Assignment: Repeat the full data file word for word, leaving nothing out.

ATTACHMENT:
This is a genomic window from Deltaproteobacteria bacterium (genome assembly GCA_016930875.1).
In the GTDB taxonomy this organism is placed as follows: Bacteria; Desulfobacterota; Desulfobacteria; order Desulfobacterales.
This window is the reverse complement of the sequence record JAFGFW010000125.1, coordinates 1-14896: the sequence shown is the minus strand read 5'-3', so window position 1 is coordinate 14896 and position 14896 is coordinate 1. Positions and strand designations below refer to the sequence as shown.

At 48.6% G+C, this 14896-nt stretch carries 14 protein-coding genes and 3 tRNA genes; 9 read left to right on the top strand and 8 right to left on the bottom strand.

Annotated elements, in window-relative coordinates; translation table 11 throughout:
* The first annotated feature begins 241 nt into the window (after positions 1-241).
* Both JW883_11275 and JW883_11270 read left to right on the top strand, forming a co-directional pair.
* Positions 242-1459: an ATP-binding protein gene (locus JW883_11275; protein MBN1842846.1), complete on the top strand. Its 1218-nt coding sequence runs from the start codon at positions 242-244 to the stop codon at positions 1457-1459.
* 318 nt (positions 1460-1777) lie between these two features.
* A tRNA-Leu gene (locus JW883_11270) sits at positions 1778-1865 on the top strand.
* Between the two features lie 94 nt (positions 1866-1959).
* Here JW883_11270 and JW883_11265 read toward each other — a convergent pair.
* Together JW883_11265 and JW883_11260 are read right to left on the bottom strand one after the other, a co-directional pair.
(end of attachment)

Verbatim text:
This is a genomic window from Deltaproteobacteria bacterium (genome assembly GCA_016930875.1).
In the GTDB taxonomy this organism is placed as follows: Bacteria; Desulfobacterota; Desulfobacteria; order Desulfobacterales.
This window is the reverse complement of the sequence record JAFGFW010000125.1, coordinates 1-14896: the sequence shown is the minus strand read 5'-3', so window position 1 is coordinate 14896 and position 14896 is coordinate 1. Positions and strand designations below refer to the sequence as shown.

At 48.6% G+C, this 14896-nt stretch carries 14 protein-coding genes and 3 tRNA genes; 9 read left to right on the top strand and 8 right to left on the bottom strand.

Annotated elements, in window-relative coordinates; translation table 11 throughout:
* The first annotated feature begins 241 nt into the window (after positions 1-241).
* Both JW883_11275 and JW883_11270 read left to right on the top strand, forming a co-directional pair.
* Positions 242-1459: an ATP-binding protein gene (locus JW883_11275; protein MBN1842846.1), complete on the top strand. Its 1218-nt coding sequence runs from the start codon at positions 242-244 to the stop codon at positions 1457-1459.
* 318 nt (positions 1460-1777) lie between these two features.
* A tRNA-Leu gene (locus JW883_11270) sits at positions 1778-1865 on the top strand.
* Between the two features lie 94 nt (positions 1866-1959).
* Here JW883_11270 and JW883_11265 read toward each other — a convergent pair.
* Together JW883_11265 and JW883_11260 are read right to left on the bottom strand one after the other, a co-directional pair.